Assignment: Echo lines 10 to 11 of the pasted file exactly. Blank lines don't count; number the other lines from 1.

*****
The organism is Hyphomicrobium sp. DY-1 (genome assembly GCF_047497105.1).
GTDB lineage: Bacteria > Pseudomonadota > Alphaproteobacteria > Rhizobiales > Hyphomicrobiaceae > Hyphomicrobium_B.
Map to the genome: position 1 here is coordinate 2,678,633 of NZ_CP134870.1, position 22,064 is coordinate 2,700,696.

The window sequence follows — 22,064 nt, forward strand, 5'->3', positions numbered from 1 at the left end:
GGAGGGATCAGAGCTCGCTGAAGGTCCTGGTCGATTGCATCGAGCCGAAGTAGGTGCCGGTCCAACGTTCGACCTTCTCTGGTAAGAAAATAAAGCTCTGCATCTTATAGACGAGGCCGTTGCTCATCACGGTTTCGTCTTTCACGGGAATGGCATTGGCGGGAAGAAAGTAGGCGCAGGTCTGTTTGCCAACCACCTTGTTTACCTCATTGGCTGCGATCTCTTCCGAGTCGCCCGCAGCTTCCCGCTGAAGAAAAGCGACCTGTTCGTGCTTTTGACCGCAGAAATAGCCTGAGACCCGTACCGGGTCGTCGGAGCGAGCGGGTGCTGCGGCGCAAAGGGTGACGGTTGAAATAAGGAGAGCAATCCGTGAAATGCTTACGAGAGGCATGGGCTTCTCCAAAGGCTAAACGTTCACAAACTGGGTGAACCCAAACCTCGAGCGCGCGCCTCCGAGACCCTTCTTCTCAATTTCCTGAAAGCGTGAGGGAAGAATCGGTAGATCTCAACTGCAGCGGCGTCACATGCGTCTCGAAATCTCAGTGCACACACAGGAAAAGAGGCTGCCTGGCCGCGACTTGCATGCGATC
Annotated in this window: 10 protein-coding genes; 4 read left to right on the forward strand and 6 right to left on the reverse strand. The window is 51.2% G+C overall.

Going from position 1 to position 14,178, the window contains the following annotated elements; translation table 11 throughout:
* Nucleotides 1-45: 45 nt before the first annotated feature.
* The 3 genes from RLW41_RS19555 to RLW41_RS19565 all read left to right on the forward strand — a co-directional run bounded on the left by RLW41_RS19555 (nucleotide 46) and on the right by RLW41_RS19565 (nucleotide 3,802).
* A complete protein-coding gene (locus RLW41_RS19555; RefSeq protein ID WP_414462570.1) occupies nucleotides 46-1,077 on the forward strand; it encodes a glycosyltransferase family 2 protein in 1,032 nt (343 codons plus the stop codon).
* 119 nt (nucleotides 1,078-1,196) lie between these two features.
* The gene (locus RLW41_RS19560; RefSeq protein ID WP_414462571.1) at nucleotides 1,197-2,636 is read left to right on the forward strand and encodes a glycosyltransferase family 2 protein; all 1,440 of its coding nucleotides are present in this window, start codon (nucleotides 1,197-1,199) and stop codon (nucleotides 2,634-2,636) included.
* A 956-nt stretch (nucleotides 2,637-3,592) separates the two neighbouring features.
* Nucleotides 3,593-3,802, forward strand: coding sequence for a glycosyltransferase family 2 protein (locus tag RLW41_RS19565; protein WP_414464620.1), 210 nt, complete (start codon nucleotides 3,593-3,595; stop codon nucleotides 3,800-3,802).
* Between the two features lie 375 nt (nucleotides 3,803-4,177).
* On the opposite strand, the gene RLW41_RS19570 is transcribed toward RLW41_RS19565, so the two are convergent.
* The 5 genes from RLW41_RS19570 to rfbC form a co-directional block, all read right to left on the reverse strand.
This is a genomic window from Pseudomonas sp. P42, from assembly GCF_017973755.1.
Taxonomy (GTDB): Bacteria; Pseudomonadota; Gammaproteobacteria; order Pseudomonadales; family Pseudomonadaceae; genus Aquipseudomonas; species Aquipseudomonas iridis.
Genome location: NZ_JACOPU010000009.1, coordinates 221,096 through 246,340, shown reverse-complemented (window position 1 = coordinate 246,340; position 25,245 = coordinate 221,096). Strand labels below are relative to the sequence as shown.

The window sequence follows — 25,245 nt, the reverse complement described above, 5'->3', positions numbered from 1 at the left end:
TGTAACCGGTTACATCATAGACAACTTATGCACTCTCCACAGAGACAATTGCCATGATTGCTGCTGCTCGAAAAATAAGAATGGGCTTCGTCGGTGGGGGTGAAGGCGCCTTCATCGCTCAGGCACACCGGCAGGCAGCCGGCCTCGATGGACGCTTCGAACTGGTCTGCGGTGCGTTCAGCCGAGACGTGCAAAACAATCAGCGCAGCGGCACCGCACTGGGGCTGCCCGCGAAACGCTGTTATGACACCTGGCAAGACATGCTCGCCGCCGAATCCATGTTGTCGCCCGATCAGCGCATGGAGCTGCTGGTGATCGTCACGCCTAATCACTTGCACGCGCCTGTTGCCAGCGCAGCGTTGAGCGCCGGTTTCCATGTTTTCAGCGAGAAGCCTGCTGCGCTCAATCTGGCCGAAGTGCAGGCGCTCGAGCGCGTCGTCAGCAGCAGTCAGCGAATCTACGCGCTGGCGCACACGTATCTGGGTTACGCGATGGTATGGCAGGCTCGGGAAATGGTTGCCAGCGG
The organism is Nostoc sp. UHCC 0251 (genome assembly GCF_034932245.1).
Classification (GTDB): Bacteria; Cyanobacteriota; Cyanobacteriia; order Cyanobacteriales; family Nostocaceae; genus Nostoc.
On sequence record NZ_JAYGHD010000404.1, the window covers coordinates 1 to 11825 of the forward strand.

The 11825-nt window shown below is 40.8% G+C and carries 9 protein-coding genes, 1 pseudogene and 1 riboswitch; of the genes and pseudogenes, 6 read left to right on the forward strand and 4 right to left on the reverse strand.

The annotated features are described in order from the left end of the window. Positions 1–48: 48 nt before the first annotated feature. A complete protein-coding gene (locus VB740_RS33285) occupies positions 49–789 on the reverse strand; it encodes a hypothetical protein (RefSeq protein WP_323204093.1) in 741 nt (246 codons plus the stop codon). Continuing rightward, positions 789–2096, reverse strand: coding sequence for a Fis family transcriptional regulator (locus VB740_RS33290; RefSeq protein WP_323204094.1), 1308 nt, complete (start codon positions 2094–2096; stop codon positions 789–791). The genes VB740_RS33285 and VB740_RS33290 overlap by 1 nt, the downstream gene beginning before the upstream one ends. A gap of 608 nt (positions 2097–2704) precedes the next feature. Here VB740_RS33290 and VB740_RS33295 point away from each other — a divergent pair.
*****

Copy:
* A complete protein-coding gene (locus RLW41_RS19555; RefSeq protein ID WP_414462570.1) occupies nucleotides 46-1,077 on the forward strand; it encodes a glycosyltransferase family 2 protein in 1,032 nt (343 codons plus the stop codon).
* 119 nt (nucleotides 1,078-1,196) lie between these two features.